(Part I here)

David Cole of CV2 and I went to Denver, CO to hack notebooks with the second cohort of Intersections and the Denver Writing Project’s Tech Matters group. Then on Saturday, we ran a workshop with The Tech Museum of Innovation in San Jose. We’ll be looking at these different groups and reflecting on what we learned working with these different constituencies.

On Wednesday, June 25th, we spent three hours with the Tech Matters group from the Denver Writing Project at the Denver Museum of Nature and Science. These are K-16 teachers who are interested in learning how to best use technology to support and enhance classroom instruction. Educational technology tools and platforms can have very rapid life cycles, and trying to stay on top of all these changes can be daunting when added on top of a full teaching load, parent-guardian communication, lesson planning, grading, and so on. By working together, professional learning communities such as Tech Matters make it easier for teachers to share information. This summer, the group’s convening focused on issues of social justice and connectivity.

It's especially interesting to have teachers of multiple subjects and grade levels in the same room as their perspectives and insights are often very different. After walking participants through the concept of a simple circuit, we let them explore parallel circuits on their own or with their seatmates. This freed us up to provide more structured help for those who wanted a facilitated making experience, which in this case, was less than 25% of the group. Designing an effective differentiated workshop can be a challenge, but based on participant feedback, we're getting there.

After a break halfway through, we let participants decide to continue playing with circuits or to hack their notebook with a dedicated power source. Some were happy to stick to exploring circuit design, but at least 60% opted to start hacking their notebook. I was surprised how many people got into power lead construction. Adding color by braiding, knotting or crocheting embroidery floss was a very popular choice. We did learn that crocheting is not advised for people looking to learn in a three-hour window. Adding the embroidery floss was a last-minute idea, and using it with the conductive thread proved to be far too thick for the crochet hooks we ordered.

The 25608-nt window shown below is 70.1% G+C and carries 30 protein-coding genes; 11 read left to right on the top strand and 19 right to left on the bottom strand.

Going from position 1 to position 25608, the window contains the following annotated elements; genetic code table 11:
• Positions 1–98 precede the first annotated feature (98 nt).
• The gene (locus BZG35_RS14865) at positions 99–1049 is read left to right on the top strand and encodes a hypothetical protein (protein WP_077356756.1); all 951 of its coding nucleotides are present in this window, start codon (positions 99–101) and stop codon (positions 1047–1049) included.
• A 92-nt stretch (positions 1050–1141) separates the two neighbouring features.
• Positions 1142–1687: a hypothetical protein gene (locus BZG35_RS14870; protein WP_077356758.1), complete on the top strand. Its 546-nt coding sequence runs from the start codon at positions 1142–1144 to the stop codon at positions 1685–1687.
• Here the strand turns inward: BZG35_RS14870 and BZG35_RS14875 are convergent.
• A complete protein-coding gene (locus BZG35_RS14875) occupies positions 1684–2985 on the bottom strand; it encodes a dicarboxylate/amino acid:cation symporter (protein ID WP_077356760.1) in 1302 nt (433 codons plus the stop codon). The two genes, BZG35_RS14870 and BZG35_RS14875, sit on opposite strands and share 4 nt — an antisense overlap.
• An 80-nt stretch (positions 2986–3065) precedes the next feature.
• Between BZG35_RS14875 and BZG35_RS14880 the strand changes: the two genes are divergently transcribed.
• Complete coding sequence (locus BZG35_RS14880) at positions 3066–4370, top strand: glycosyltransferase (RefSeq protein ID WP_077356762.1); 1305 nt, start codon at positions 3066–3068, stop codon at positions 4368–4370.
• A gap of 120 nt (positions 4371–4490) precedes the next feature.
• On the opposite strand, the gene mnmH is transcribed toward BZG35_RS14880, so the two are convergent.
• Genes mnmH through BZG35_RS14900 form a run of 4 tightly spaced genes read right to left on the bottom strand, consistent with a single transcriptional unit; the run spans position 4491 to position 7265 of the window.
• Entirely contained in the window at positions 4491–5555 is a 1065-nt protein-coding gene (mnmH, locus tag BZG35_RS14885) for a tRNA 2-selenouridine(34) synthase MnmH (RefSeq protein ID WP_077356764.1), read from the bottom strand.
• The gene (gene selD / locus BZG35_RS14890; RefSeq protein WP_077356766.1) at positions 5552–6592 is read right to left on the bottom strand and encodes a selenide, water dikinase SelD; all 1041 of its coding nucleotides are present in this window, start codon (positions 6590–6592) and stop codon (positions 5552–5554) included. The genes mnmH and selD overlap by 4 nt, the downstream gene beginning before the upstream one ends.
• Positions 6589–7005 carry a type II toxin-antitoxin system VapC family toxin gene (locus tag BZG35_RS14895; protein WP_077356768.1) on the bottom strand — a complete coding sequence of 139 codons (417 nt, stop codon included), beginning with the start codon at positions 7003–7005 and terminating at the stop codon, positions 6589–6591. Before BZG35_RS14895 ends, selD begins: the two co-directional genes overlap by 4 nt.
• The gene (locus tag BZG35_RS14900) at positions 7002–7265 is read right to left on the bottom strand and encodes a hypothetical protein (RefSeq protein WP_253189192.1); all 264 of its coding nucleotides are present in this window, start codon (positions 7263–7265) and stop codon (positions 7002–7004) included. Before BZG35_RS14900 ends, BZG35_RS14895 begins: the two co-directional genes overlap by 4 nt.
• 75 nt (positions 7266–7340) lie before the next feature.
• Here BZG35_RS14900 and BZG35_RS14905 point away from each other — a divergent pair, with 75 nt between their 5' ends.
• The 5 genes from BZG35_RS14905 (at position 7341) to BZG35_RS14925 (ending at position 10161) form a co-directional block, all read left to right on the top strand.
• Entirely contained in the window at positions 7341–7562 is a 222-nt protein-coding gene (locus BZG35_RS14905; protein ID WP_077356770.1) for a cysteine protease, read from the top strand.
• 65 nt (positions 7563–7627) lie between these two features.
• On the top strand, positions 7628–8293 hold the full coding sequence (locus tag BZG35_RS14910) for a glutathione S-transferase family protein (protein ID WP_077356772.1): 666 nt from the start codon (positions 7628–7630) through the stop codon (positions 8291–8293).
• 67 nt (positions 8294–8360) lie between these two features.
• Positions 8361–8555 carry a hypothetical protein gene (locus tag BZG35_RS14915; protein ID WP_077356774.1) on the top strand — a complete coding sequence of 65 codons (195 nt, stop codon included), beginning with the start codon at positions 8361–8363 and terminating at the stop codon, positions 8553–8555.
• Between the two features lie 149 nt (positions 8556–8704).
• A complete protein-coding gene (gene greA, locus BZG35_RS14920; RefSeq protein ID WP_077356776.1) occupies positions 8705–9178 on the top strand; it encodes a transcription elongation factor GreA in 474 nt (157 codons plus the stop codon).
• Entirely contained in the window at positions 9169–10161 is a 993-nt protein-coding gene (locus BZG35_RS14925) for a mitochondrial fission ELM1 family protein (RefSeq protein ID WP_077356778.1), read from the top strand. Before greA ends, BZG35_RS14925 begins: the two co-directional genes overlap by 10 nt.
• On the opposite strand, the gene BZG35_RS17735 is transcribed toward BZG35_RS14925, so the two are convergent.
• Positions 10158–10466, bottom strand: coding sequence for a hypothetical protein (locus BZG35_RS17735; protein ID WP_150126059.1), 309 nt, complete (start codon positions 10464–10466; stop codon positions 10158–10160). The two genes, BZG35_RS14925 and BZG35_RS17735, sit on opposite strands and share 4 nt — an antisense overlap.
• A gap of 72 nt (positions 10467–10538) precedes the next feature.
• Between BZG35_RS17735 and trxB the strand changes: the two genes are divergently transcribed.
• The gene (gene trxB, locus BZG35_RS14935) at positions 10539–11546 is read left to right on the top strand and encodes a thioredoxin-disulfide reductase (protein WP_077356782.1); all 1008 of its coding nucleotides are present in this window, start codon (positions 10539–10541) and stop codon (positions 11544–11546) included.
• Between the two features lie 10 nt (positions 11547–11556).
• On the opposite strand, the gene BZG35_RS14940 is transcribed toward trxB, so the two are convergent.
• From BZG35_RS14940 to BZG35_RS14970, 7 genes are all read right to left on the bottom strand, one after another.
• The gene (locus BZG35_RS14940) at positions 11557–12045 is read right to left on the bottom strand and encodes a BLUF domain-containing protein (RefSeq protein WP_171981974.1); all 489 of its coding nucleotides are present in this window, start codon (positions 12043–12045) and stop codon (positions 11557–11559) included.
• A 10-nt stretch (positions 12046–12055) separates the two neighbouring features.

Side Note: Learning Environments

Learning environments, including room configuration, can have a large impact on participant experience. We were working in a discrete, classroom-sized room at the museum located in the middle of gallery space. I wish we'd had time to visit the museum ahead of time to familiarize ourselves with the exhibits just outside; not incorporating the unique affordances of being situated in a museum into our workshop was a missed opportunity. That said, just getting school teachers outside of the classroom and into an informal learning environment can help them achieve critical distance and feel more free to try something new.

The room was configured with tables in a u-shape. In prior workshops, participants have worked in individual groups of 4-8 to support collaboration and conversation. It's hard to objectively judge while you're facilitating, but I'd hazard a guess that the participants at this workshop didn't closely collaborate with as many people as in other workshops, although there was definitely discussion between seatmates. The u-shape had its own advantages, though: as facilitators, it was much easier for us to get to participants who had questions or comments. 

So which is better? It really depends on your audience. For those learners who prefer a more guided experience, the U-shape makes it much easier to walk around between steps to check in. For those who prefer something more discovery-based, small groups are more appropriate to make it easier for participants to get feedback from more people.

For our last installment in this series, we'll reflect on our workshop at The Tech Museum in San Jose, CA. Stay tuned!